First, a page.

system, etc. Part of Quiz # 2 will ask students to summarize the key macroeconomic issues they
anticipate encountering in the countries they will visit this year.
University Rules: Disability and Religious accommodation
Disability must first be registered with Disability Accommodations & Success Strategies (DASS) to verify the
disability and to establish eligibility for accommodations. Students may call 214-768-1470 or visit to begin the process. Once registered, students should then schedule an appointment
with the professor to make appropriate arrangements. (See University Policy No. 2.4; an attachment describes the
DASS procedures and relocated office.)
Religiously observant students wishing to be absent on holidays that require missing class should notify their
professors in writing at the beginning of the semester, and should discuss with them, in advance, acceptable ways of
making up any work missed because of the absence. (See University Policy No. 1.9.)


Please Note: As current articles from the Wall Street Journal, the Economist and other
publications are discovered and mentioned in class, they will be added to the list of assignments.
To the extent feasible, copies of many of these articles will be provided as handouts.
March 17

Class Orientation; Syllabus is a contract; Macro issues, policy and metrics

Learning Objectives:
1. Macro themes of 2015
2. Key macroeconomic concepts and measures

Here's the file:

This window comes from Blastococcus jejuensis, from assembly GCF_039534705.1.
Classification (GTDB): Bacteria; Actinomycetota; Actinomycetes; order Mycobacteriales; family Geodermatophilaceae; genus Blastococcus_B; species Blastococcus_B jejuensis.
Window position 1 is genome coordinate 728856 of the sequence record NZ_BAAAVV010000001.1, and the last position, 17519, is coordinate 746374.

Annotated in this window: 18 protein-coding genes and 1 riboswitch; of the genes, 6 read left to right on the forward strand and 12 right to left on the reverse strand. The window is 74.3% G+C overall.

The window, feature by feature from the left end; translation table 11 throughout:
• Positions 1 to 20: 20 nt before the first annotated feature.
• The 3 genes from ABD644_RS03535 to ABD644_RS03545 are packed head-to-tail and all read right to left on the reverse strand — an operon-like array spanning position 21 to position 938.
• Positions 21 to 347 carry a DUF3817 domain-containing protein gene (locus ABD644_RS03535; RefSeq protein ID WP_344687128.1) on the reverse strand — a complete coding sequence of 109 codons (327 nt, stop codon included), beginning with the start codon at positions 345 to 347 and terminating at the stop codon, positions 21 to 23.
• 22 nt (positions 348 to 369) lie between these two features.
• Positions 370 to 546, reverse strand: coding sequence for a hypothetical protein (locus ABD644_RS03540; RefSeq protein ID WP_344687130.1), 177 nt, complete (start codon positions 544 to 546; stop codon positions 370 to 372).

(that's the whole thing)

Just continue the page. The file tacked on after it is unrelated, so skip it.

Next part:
3. Policy and politics are often inseparable
Reading Assignments: Mishkin: Ch. 1; Ch. 2 (p. 20-37)
March 19
Learning Objectives:
1. Production and wages
Reading assignments: Mishkin: Ch. 2 (p. 37-43); Ch. 3 (p. 50-59)
March 24
Learning Objectives:
1. Saving, Investment and Capital Flows between countries
2. The Federal Reserve, money and inflation
Reading Assignments: Mishkin: Ch. 3 (p. 59-69); Ch. 4
March 26
Reading Assignments: Mishkin: Ch. 5
March 31
Learning Objectives: Long-run determinants of economic growth; short-run business
Reading Assignments: Mishkin: Ch. 6; Ch. 7 (p. 178-189)
April 2

April 7

Quiz 1
Reading Assignments: Mishkin: Ch. 7 (p. 189-199); Ch. 8
Learning Objectives: The goods market and the money market and the role of
monetary policy

April 9
April 14

Reading Assignments: Mishkin: Ch. 9; Ch. 10 (p.251-256)

Reading Assignments: Ch. 10 (p. 257-269); Ch. 10 Appendix
Learning Objectives: Aggregate supply and the modern-day Phillips Curve
Reading Assignments: Mishkin: Ch. 11


April 21

April 23

April 28

Learning Objectives: Unforeseen shifts in aggregate demand; policy rules and policy
discretion; the financial system
Reading Assignments: Mishkin: Ch. 12; Ch. 13 (p. 327-348)
Reading Assignments: Mishkin: Ch. 13 (p. 248-364); Ch. 14 (read on your own
minimal lecture on this topic)
Learning Objectives: Financial crises; fiscal policy and exchange rate determination
Reading Assignments: Mishkin: Ch. 15 and 16

April 30

May 5

Reading Assignments: Mishkin Ch. 17

FINAL EXAM; both sections; 9:30 am-12:20 pm; Crow 175